By Darryl K. Taft  |  Posted 2004-03-02 Print this article Print

Although IBM is committed to standards in the Java and Web services spaces, "the most excitement is around Linux. Its the fastest growing server operating system in the world," he said. Palmisano mentioned the Blue Jeans project, which links 10,000 systems in a grid environment, and an internal IBM grid system where 20,000 IBM employees are offering the idle capacity on their machines to help research small pox vaccines.
In addition, Palmisano announced the IBM Human Capital Alliance, which will include $35 million to train people for future jobs in the industry.
Michael Borman, IBMs general manager of Global Business partners, said IBM has captured 35 percent of the blade market and business partners helped the company generate $500 million in Linux sales last year "and we expect to double that to over $1 billion this year." And by the end of this month, IBM will have more than 50 Express offerings. Express offerings are versions of IBM products focused on the SMB market. "We are enhancing our business partner charter," including the companys commitment to its partners, Borman said. "Our competitors dont want us to succeed," Borman said. "Scott McNealy used to snicker at out technology. Now he says it comes down to them and IBM. Hewlett-Packard says it comes down to them and IBM. And while I continue to add security patches to my PC every week, Bill Gates says it comes down to Microsoft and IBM. Hes right."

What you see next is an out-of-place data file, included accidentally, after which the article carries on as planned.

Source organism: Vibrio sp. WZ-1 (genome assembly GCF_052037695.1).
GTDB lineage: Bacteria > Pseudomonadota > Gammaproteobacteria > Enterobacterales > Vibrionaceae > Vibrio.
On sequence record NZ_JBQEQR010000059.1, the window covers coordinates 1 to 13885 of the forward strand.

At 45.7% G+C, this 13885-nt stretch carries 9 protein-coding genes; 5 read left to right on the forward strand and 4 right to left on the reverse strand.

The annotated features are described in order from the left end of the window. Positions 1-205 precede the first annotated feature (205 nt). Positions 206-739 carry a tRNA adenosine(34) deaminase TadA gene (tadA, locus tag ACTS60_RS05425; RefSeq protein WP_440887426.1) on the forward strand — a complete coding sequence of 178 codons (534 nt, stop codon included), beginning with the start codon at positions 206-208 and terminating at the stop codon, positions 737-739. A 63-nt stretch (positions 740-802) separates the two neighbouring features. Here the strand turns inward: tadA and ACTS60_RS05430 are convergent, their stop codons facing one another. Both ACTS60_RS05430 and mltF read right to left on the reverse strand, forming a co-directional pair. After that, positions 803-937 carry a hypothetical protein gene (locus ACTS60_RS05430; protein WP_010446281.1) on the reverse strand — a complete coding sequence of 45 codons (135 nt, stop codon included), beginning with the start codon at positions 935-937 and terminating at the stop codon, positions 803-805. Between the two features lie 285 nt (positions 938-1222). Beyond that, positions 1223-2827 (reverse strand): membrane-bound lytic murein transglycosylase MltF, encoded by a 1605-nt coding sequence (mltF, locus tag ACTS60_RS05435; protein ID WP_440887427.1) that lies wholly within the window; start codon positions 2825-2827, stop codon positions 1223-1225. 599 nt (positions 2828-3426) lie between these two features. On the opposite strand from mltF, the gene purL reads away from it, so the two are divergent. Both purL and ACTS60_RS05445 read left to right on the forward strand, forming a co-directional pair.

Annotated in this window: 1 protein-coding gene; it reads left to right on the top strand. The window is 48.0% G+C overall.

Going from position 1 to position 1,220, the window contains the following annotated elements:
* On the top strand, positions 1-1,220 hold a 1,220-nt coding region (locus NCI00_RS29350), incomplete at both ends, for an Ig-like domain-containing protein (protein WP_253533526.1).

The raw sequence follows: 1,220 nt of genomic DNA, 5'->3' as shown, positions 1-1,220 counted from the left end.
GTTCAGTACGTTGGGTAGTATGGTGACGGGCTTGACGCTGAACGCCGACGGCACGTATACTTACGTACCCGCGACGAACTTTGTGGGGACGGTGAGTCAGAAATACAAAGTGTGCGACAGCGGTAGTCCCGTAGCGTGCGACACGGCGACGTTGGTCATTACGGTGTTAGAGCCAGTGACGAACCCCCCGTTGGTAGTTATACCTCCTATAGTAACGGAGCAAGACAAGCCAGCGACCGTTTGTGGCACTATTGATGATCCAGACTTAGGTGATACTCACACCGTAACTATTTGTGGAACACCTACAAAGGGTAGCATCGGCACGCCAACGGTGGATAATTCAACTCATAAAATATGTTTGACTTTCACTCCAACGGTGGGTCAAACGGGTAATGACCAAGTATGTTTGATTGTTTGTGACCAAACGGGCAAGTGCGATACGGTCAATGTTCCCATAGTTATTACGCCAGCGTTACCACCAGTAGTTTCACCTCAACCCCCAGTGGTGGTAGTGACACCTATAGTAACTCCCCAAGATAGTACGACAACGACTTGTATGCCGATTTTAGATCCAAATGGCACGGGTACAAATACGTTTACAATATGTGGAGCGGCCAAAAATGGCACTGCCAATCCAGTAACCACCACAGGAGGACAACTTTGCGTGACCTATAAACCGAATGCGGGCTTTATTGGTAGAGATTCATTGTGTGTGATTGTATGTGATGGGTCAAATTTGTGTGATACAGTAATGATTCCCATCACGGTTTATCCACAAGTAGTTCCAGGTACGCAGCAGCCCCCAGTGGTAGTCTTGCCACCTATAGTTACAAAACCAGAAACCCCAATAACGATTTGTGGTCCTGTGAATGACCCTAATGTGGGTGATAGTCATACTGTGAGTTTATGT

Darryl K. Taft covers the development tools and developer-related issues beat from his office in Baltimore. He has more than 10 years of experience in the business and is always looking for the next scoop. Taft is a member of the Association for Computing Machinery (ACM) and was named 'one of the most active middleware reporters in the world' by The Middleware Co. He also has his own card in the 'Who's Who in Enterprise Java' deck.

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